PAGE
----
The heart is the most vital organ in the body. When it stops, nothing else can function. Poor heart health can cause that to happen prematurely. These healthy habits can help you prevent it.
by The Iowa Clinic on Monday, February 4, 2019
"Heart disease is the leading cause of death in the United States." That’s a line you hear so much that it may have lost its impact. But you hear it a lot because it doesn’t change — it’s been that way for nearly a century.
Heart disease became the leading cause of death in Iowa in 1920 and has held the top spot every year since. It took another decade for it to become the biggest health threat in the U.S. as a whole. And another 33 years after that for the government to designate February as American Heart Month to help raise awareness.
Despite 98 years of research, medical advancement, awareness and education, heart disease remains the biggest health problem for all Americans. And if modern medicine hasn’t solved it, what can you do about it?
The answers are pretty simple. Actually following them is harder than it looks.
1. Eat a heart-healthy diet, not just heart-healthy foods.
What you put into your body affects your overall health — heart health included. Obesity, high blood pressure, high cholesterol and diabetes are all risk factors for heart disease. And poor eating habits play a role in all of them.
You might hear that berries, fish and the latest food fad are good for your heart. It might even be true. But a single food can only do so much, even if it’s a "superfood." Your diet is a combination of everything you put into your body. So every single thing you eat should stick to these heart-healthy diet recommendations to help prevent heart disease:
- Low in trans and saturated fat
- Low in sugar
- Low in sodium
The best foods that fit these recommendations are fruits and vegetables. A heart-healthy diet emphasizes plants. Most of the superfoods you see are probably plant-based. Make half of your meals fruits and veggies and limit your salts, fats and sugar in other areas to keep your heart in tip-top shape.
2. Get your heart pumping through exercise and an active lifestyle.
Adults need 150 minutes of physical activity each week. Minimum. Physical activity is a proven way to reduce your risk of heart disease and many other conditions.
That’s because your heart is a muscle. Exercise helps to strengthen it just as it would any other muscle in your body. A strong heart pumps more blood more efficiently throughout your body, especially through the surrounding arteries that clog up with fatty deposits leading to heart disease.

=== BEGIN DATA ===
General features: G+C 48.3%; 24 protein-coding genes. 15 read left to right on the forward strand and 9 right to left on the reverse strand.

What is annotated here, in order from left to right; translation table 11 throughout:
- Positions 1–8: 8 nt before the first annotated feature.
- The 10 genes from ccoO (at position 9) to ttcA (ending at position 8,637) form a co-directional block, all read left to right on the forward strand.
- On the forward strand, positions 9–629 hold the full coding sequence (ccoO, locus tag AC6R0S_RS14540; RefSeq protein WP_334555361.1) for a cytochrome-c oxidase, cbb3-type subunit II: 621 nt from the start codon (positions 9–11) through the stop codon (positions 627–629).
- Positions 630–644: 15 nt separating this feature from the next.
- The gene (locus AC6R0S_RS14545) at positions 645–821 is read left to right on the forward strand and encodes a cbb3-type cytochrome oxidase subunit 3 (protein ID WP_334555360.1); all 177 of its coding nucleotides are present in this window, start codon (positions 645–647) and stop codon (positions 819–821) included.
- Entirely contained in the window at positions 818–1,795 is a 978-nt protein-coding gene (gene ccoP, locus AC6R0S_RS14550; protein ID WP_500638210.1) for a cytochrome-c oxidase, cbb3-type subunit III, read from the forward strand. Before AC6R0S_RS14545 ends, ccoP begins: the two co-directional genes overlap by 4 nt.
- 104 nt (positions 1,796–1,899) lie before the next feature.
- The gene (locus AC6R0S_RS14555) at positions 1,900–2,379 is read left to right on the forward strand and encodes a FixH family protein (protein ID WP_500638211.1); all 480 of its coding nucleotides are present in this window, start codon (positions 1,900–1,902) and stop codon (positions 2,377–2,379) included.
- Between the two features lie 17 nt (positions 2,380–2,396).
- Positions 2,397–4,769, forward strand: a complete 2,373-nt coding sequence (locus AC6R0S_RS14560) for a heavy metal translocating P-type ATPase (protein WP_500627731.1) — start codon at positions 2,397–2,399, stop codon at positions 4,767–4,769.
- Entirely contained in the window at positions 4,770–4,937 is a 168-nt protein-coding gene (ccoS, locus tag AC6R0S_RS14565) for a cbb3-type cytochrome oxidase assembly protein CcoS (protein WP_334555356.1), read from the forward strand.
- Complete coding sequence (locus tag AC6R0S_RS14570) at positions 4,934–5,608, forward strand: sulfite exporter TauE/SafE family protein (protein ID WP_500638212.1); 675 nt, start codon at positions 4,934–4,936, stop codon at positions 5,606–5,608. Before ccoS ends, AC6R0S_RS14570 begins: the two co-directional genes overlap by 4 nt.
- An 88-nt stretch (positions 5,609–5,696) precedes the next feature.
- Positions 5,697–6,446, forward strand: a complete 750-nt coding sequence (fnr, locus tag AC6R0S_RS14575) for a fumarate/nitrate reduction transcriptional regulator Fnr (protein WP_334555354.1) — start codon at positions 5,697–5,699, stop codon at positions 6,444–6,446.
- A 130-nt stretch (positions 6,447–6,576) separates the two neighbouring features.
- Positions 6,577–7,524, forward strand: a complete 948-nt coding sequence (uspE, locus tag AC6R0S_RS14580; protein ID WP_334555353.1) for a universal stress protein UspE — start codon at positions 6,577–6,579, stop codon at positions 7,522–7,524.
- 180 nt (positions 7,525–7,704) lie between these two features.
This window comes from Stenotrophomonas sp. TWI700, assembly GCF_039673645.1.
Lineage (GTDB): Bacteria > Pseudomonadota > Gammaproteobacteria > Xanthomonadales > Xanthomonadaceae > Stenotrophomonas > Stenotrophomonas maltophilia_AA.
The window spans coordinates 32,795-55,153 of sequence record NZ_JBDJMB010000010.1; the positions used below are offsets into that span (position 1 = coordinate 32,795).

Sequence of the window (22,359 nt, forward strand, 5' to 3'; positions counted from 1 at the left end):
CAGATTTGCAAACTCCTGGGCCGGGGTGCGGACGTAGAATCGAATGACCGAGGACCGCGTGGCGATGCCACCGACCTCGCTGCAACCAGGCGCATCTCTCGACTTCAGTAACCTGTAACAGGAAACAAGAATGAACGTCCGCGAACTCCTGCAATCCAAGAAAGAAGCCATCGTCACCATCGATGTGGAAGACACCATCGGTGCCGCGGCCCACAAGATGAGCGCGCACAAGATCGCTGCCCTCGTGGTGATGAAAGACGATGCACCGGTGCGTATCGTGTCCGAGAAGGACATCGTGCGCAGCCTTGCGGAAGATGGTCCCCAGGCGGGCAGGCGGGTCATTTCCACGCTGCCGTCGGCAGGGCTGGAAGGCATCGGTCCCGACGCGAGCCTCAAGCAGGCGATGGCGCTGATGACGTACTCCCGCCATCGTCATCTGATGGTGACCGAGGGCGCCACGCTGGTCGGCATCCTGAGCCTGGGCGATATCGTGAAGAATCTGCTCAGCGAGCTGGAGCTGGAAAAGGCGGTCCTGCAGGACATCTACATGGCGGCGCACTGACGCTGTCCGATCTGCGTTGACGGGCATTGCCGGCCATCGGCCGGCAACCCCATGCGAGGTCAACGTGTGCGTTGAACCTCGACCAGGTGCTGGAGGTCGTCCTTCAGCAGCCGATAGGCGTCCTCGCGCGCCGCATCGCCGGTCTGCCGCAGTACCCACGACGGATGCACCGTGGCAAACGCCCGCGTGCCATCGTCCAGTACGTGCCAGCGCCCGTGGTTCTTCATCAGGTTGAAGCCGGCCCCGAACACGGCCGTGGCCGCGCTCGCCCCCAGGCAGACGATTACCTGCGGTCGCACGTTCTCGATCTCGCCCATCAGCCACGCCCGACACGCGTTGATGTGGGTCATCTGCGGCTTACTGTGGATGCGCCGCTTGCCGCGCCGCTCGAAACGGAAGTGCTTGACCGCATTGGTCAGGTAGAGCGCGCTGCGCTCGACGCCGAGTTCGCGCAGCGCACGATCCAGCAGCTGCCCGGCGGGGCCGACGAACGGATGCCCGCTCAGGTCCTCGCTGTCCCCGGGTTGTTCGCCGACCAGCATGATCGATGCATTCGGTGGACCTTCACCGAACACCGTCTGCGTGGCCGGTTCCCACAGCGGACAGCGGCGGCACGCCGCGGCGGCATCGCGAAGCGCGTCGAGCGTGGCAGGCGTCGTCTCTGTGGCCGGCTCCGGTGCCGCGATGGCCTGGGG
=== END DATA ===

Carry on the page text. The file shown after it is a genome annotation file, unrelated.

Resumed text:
Exercising for a half hour five days a week is good for your heart. It just may not be good enough. The effects of a sedentary lifestyle can counteract all the good you’re doing by exercising. Too much sitting is linked to an increased risk of heart disease. So sit less often, find ways to work light exercise into your day and, overall, live a more active lifestyle.
3. Manage conditions that affect your heart health.
High blood pressure and high cholesterol are two of the top three risk factors for heart disease. High blood pressure stiffens your arteries. High cholesterol causes a build-up of fat content in your arteries. The longer you go without managing these conditions, the greater your risk of a heart attack.
You need to make the necessary lifestyle changes to keep your blood pressure and cholesterol under control — eating right, exercising, maintaining a healthy weight and limiting your alcohol use. Often, medical treatment for high cholesterol or high blood pressure is necessary. Yet many people do none of the above to control their conditions — or don’t even know they have them at all.
Obesity and diabetes are two other diseases that greatly affect your risk for heart disease. Extra weight puts extra stress on your heart. Preventing these helps stop high blood pressure and high cholesterol as well.
4. Don’t smoke.
Smoking isn’t just bad for your lungs; it’s bad for your heart, too. It’s the third main risk factor for developing heart disease. Smoking damages the lining of your arteries, increasing your risk of a heart attack.
It’s also a risk multiplier. If you have one of the other conditions (high blood pressure, high cholesterol, diabetes or obesity) and smoke, your chances of heart disease are even higher.
Heart disease is an age-related issue. It didn’t top any “Leading Causes of Death” lists until 1920 partly because the average person never saw their 50th birthday back then. We’re lucky to live in a time that allows us to see our 70s, 80s, 90s and even 100s. If you make the lifestyle choices to protect your heart health, you may see the day, years from now, when heart disease is no longer number one.